"The Syrian Bride" is a drama about the manifold complications that politics throws in the way of two people on their wedding day when the groom is on one side of the Israel-Syria border and the bride is on the other.
By JOSHUA TANZER
"The Syrian Bride" has one big revelation to make, sprinkled with a lot of side dramas. What do you suppose happens when a woman in the Golan Heights decides to marry a man a few kilometers on the other side of the Syrian border? Be assured, this is not the U.S.-Canada border or the French-German border, and getting married is not just a matter of getting a license and renting a hall. That's the least of it.
What happens is, in fact, an international incident. Israeli security has to plan for a handoff at the border, in which the bride may or may not be allowed to cross a no-man's land and find out whether Syrian guards on the other side will let her join her husband-to-be. Once she's married, a Red Cross worker explains, Syria will not let her leave and Israel will not let her return. She can expect never to see her family again and that's if all goes well.
|THE SYRIAN BRIDE|
|Directed by: Eran Riklis.|
Written by: Suha Arraf, Eran Riklis.
Cast: Hiam Abbass, Makram Khoury, Clara Khoury, Ashraf Barhom, Eyad Sheety, Evelyn Kaplun, Julie-Anne Roth, Adnan Tarabshi, Marlene Bajali, Uri Gavriel, Alon Dahan, Robert Henig, Derar Sliman, Ranin Boulos, Hanna Abou-Manneh.
Cinematography: Michael Wiesweg.
Edited by: Tova Asher.
In English, Arabic and Hebrew with English subtitles.
Related links: Official site
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The bride Mona (played by Clara Khoury, who faced another marriage-day meltdown in 2003's "Rana's Wedding") is getting a virtual groom. She's never met him, but at least she's seen him on TV he's a much-beloved Syrian comedian on what appears to be a bad sitcom. His co-workers on the set after they wrap up a sketch in which his office assistant has to wipe the lipstick smudges off his face call him crazy for marrying someone he doesn't even know, but they have to admit she looks beautiful from her snapshot.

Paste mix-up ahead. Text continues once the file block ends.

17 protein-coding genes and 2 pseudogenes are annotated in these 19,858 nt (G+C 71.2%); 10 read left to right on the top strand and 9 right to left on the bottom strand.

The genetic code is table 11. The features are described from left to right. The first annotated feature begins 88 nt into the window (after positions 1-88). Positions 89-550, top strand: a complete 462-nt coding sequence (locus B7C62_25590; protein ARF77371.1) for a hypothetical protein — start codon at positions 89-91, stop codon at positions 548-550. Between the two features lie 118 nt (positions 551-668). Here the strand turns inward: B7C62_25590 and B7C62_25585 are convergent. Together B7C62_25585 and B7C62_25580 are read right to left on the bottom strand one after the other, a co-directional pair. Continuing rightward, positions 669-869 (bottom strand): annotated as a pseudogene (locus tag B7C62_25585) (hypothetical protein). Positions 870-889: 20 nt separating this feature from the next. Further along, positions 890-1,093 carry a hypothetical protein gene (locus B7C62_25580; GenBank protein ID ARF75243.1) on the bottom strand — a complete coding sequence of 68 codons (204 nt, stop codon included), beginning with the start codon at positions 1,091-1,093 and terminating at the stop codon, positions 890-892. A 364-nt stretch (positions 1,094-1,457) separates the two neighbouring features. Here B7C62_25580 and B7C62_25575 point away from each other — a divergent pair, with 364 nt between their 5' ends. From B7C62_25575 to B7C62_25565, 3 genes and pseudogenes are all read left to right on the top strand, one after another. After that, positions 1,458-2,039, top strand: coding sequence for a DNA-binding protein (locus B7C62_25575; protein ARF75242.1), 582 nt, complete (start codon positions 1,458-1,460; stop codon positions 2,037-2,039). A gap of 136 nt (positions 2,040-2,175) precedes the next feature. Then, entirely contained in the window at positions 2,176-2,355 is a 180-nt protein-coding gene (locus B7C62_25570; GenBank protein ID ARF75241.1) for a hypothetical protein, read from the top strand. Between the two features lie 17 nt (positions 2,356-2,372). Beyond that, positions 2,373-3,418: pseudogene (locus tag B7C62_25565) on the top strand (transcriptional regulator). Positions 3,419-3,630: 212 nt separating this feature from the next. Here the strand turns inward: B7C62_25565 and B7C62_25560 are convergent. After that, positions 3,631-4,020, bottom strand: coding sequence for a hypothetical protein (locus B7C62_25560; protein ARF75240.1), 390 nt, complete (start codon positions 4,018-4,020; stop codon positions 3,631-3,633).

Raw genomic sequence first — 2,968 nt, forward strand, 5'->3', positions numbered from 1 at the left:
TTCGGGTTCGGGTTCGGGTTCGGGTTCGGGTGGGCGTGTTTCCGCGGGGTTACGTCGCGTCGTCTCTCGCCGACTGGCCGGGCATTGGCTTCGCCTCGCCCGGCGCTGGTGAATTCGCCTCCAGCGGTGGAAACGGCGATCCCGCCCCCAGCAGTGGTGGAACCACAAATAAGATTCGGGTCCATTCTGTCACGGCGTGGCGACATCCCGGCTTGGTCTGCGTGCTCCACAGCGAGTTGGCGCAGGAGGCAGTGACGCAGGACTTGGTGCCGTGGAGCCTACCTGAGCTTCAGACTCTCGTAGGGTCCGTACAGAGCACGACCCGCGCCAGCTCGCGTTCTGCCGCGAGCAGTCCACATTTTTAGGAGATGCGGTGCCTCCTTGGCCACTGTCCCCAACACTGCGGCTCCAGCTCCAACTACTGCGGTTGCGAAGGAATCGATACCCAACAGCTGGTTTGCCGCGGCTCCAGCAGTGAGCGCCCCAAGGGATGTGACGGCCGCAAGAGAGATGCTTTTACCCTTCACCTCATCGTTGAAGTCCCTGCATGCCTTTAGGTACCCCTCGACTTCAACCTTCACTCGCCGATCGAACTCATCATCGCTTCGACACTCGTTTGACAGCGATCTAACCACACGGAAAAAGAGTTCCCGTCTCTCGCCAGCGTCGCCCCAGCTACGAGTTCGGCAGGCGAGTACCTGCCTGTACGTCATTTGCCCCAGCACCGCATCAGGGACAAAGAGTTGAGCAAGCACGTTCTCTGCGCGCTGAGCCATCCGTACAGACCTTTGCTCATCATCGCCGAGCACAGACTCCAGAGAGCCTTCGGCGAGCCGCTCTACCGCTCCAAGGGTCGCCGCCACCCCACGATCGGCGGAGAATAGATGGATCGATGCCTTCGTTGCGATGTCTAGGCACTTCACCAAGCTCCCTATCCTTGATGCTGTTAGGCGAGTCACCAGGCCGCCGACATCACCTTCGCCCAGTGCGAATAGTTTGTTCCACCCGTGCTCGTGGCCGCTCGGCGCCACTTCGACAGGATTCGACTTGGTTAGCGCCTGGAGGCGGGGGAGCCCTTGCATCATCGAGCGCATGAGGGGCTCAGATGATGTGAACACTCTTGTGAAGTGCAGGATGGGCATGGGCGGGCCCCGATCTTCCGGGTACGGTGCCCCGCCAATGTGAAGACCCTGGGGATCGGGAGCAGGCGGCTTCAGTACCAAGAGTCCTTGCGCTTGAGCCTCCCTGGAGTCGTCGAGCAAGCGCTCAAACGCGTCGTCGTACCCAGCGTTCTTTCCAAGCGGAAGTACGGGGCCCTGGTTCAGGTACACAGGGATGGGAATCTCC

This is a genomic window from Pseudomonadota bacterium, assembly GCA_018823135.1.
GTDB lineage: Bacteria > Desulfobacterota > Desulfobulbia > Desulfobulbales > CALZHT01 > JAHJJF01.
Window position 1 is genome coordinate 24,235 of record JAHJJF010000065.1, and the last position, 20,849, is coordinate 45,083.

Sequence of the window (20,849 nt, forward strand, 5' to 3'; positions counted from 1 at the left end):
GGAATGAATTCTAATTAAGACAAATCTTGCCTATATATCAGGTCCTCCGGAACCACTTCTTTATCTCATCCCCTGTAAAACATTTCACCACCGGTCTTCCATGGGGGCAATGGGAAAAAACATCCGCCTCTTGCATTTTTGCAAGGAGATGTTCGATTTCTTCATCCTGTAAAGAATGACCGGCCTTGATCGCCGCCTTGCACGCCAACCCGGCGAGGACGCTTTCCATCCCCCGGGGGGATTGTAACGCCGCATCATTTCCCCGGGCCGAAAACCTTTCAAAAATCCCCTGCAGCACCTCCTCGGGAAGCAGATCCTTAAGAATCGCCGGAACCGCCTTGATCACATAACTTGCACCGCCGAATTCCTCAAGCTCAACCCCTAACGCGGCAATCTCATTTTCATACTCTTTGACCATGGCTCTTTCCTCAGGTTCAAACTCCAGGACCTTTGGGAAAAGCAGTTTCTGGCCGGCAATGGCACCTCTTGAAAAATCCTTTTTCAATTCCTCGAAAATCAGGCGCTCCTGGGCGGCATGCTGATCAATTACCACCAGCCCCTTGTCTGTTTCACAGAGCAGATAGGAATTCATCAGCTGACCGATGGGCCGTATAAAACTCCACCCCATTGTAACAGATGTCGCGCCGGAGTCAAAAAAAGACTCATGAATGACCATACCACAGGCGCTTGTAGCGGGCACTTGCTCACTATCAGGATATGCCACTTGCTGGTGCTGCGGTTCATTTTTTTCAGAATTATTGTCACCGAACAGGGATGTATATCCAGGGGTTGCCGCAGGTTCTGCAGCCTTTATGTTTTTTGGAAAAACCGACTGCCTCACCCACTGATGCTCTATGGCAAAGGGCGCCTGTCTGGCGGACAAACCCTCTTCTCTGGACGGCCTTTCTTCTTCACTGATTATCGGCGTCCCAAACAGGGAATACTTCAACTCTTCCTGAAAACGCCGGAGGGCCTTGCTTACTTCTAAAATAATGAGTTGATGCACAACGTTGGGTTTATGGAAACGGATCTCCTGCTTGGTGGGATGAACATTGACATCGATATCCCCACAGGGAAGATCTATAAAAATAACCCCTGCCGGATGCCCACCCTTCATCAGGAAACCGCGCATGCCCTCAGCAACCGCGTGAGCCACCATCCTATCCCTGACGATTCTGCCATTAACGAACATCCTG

Mona herself is a quiet presence through most of the film everything seems to be happening around her and because of her but with almost no regard for her wishes. She sits quietly and waits, possibly scared to death. Meanwhile, her sister fusses over her and her two cosmopolitan brothers one just in from Italy and the other from Russia with his Russian wife and son have their own complications to deal with. Their father is just back from Israeli prison for his involvement in Syrian politics, and he's been warned not to show up at the border crossing or he'll be arrested again. The women in the family have their own undercurrents going on, as social change challenges traditional religious practices and family roles.
"Syrian Bride" is less focused than its high-energy cousin "Rana's Wedding," and some aspects of the story will be much clearer to a Middle Eastern audience than an American one. But it still has an impact, illustrating the absurdities that politics has put in the way of life's most basic ambitions.
|JUNE 2, 2005|
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